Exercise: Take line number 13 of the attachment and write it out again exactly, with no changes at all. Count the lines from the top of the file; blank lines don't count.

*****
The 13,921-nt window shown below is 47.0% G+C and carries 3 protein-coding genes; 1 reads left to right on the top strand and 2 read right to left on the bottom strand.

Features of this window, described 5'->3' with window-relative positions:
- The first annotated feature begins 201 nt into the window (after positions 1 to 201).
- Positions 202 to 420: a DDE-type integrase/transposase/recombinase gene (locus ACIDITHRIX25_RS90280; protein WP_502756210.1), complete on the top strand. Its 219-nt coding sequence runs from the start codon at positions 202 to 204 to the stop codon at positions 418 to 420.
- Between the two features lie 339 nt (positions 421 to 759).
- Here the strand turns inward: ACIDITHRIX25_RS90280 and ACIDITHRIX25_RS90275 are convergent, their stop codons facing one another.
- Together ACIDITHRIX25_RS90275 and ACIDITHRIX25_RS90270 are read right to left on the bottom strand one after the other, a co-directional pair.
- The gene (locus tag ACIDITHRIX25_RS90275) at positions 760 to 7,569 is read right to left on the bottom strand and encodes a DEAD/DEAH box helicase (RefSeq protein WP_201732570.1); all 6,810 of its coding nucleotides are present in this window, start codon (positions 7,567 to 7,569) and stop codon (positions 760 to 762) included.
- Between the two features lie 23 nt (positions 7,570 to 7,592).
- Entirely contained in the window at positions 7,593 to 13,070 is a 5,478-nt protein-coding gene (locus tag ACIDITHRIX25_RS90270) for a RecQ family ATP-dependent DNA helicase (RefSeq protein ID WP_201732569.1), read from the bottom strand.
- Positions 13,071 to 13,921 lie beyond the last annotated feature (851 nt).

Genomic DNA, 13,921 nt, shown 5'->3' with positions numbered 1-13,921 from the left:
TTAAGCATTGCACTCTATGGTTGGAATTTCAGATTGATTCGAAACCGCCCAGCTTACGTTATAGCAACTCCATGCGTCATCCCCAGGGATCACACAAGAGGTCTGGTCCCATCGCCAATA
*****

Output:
TTAAGCATTGCACTCTATGGTTGGAATTTCAGATTGATTCGAAACCGCCCAGCTTACGTTATAGCAACTCCATGCGTCATCCCCAGGGATCACACAAGAGGTCTGGTCCCATCGCCAATA